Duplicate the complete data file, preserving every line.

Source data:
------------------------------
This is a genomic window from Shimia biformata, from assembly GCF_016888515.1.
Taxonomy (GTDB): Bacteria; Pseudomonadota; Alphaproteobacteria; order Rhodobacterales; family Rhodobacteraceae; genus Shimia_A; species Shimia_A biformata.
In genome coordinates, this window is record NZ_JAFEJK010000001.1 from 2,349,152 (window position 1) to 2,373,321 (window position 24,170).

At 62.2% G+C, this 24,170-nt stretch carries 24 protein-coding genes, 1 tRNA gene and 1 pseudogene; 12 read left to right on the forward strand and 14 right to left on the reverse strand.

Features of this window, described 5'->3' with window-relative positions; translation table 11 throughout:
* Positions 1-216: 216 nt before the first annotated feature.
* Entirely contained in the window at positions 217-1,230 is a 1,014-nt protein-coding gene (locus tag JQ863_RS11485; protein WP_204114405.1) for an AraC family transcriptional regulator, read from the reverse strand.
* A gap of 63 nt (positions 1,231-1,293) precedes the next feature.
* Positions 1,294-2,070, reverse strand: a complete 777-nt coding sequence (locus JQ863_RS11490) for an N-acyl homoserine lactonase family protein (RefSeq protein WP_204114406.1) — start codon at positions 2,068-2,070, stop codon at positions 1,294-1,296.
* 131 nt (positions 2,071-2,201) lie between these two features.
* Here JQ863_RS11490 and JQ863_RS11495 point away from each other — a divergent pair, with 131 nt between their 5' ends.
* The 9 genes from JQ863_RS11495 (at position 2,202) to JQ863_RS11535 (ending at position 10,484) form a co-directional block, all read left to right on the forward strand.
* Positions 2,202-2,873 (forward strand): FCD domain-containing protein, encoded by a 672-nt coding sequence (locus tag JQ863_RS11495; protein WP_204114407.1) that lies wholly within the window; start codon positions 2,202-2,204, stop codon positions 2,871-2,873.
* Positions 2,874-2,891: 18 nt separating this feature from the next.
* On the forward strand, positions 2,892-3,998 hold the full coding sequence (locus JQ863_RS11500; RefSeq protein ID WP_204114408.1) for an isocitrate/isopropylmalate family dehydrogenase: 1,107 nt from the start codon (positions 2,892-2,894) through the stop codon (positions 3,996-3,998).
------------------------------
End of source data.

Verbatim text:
This is a genomic window from Shimia biformata, from assembly GCF_016888515.1.
Taxonomy (GTDB): Bacteria; Pseudomonadota; Alphaproteobacteria; order Rhodobacterales; family Rhodobacteraceae; genus Shimia_A; species Shimia_A biformata.
In genome coordinates, this window is record NZ_JAFEJK010000001.1 from 2,349,152 (window position 1) to 2,373,321 (window position 24,170).

At 62.2% G+C, this 24,170-nt stretch carries 24 protein-coding genes, 1 tRNA gene and 1 pseudogene; 12 read left to right on the forward strand and 14 right to left on the reverse strand.

Features of this window, described 5'->3' with window-relative positions; translation table 11 throughout:
* Positions 1-216: 216 nt before the first annotated feature.
* Entirely contained in the window at positions 217-1,230 is a 1,014-nt protein-coding gene (locus tag JQ863_RS11485; protein WP_204114405.1) for an AraC family transcriptional regulator, read from the reverse strand.
* A gap of 63 nt (positions 1,231-1,293) precedes the next feature.
* Positions 1,294-2,070, reverse strand: a complete 777-nt coding sequence (locus JQ863_RS11490) for an N-acyl homoserine lactonase family protein (RefSeq protein WP_204114406.1) — start codon at positions 2,068-2,070, stop codon at positions 1,294-1,296.
* 131 nt (positions 2,071-2,201) lie between these two features.
* Here JQ863_RS11490 and JQ863_RS11495 point away from each other — a divergent pair, with 131 nt between their 5' ends.
* The 9 genes from JQ863_RS11495 (at position 2,202) to JQ863_RS11535 (ending at position 10,484) form a co-directional block, all read left to right on the forward strand.
* Positions 2,202-2,873 (forward strand): FCD domain-containing protein, encoded by a 672-nt coding sequence (locus tag JQ863_RS11495; protein WP_204114407.1) that lies wholly within the window; start codon positions 2,202-2,204, stop codon positions 2,871-2,873.
* Positions 2,874-2,891: 18 nt separating this feature from the next.
* On the forward strand, positions 2,892-3,998 hold the full coding sequence (locus JQ863_RS11500; RefSeq protein ID WP_204114408.1) for an isocitrate/isopropylmalate family dehydrogenase: 1,107 nt from the start codon (positions 2,892-2,894) through the stop codon (positions 3,996-3,998).